Last week, No. 2 theater operator -- AMC Entertainment (AMC 8.76%) -- moved to usurp the title of largest theater chain in the U.S. after announcing the $1.1 billion buyout of its smaller rival, Carmike Cinemas (NASDAQ: CKEC). This continues the recent trend of industry consolidation and gives AMC parent company, the China-based Wanda Group, a stronger foothold in Hollywood. The combined entity could boast a network of 8,000 screens and 600 locations in 45 states.
And as the current earnings season winds down, we discuss impressive results from the darling burger chain, Shake Shack (SHAK 2.38%). However, despite topping Wall Street estimates for the fifth quarter in a row, bearish trading has driven the stock towards all-time lows.
This is Industry Focus: Consumer Goods.
A full transcript follows the video.
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This podcast was recorded on March 8, 2016.
Sean O'Reilly: We're taking our Shake Shack burgers with us to the movies on this consumer goods edition of Industry Focus.
Greetings Fools, Sean O'Reilly here at Fool headquarters in Alexandria, Va. It is March 8, 2016, and joining me to talk about the Shake Shack earnings release and a big movie merger is the incomparable Vincent Shen. What's up man?
Vincent Shen: Hey, Sean, how's it going?
O'Reilly: Not too bad. How much House of Cards have you watched?
Shen: I figured you would bring this up. I have only seen three episodes. I've not been able to binge my way through it quite yet like a lot of people have.
O'Reilly: I won't spoil anything.
Shen: Do not spoil anything for me or our listeners.
O'Reilly: OK. If you did not hear, president Frank Underwood visited us in the studio last week. You should probably go listen to the show, which occurred on Friday. Anyway, moving on. Shake Shack, everybody's ... did you read that article I wrote about them like six months ago?
Shen: OK, so I know you're ...
O'Reilly: The valuation on this company ...
I know your sense of this company and we can get to that, but they did report a pretty good fourth quarter and solid full-year results.
O'Reilly: Are you talking about their first profits since having their IPO, Vince? Is that what you're talking about? All right, what were the results?
Shen: So keep in mind, everyone, that this is the fifth quarterly earnings announcement from the company since their IPO, which was last January. And just a reminder that the company priced at about $21 per share during its IPO, and then its first day of trading it more than doubled and closed at $45.90. It's been on a pretty volatile path since then, and as I'm sure you've enjoyed a little bit, it peaked at $93 per share in May.
O'Reilly: I was about to ask you -- it peaked out somewhere crazy.
Shen: In about four months of pricing it hit over $90 ... it's basically come down. What were you saying?
O'Reilly: It was going to be the next Chipotle, Vince. Of course, it had to go to $100.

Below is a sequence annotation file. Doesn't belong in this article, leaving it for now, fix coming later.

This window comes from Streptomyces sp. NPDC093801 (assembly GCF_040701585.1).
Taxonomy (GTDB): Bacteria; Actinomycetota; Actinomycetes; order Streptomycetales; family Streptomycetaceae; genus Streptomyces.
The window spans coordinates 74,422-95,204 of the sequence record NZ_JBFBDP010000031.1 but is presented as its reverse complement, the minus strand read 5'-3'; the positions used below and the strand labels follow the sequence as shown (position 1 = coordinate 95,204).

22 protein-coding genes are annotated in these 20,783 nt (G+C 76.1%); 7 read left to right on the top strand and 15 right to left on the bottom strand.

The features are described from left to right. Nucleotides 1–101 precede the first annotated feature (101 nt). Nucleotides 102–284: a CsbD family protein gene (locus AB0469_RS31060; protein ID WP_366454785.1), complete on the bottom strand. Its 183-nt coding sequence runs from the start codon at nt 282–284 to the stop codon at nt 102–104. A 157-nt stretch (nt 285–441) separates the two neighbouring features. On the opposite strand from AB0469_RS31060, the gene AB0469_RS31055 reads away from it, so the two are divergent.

Shen: Well, even their long-term trajectory doesn't put them at that many locations -- $93 in May; now they're trading down to around $30-$40, and the thing is, investors who got in on the ground floor I'm sure were sitting back and still are enjoying pretty significant gains right now. [Crosstalk] It almost doubled, exactly. But we'll see that, especially with some insider selling that there obviously was a bubble there, so to speak.
O'Reilly: So how were comps, revenues, all that good stuff?
Shen: So getting down to the actual details of the release, the latest round of earnings, total revenue was up for the quarter about 47% to $51 million. Specifically the Shack sale, so excluding the licensing revenue they do internationally, it was up 49% to $49 million. Earnings swung, as you mentioned, from a $0.05 loss per share in the year-ago quarter to a $0.08-per-share profit. For a fifth quarter in a row, or their fifth release in a row, they bested Wall Street's top- and bottom-line forecasts, so they're five for five, batting a thousand right now.
Despite that, the stock is down about 7%, 8%, before we came down to the studio. The thing is, even beyond headline figures, I thought there was a lot to like in the press release, at least for the quarter. So same-Shack-sales growth was 11% during the holiday period. So what people would generally call same-store-sales growth, comparable-store-sales growth. And that's up from 7.2% in the year-ago period. For the full year, same-Shack-sales growth was 13.3%, pretty incredible. And that's up from just 4.1% in 2014. Tons of improvement there.
O'Reilly: It's a lot of milkshakes.
Shen: And the Shack-level operating profit just about doubled to $53 million during the year. The big thing here that I want to stress is their operating margin expanded of almost five full percentage points to 28.9%, pretty impressive. The restaurant base grew with 13 domestic and eight international Shacks opened last year. Just about a 33% increase in their system, and that includes their first Shack in Asia, open in Tokyo actually.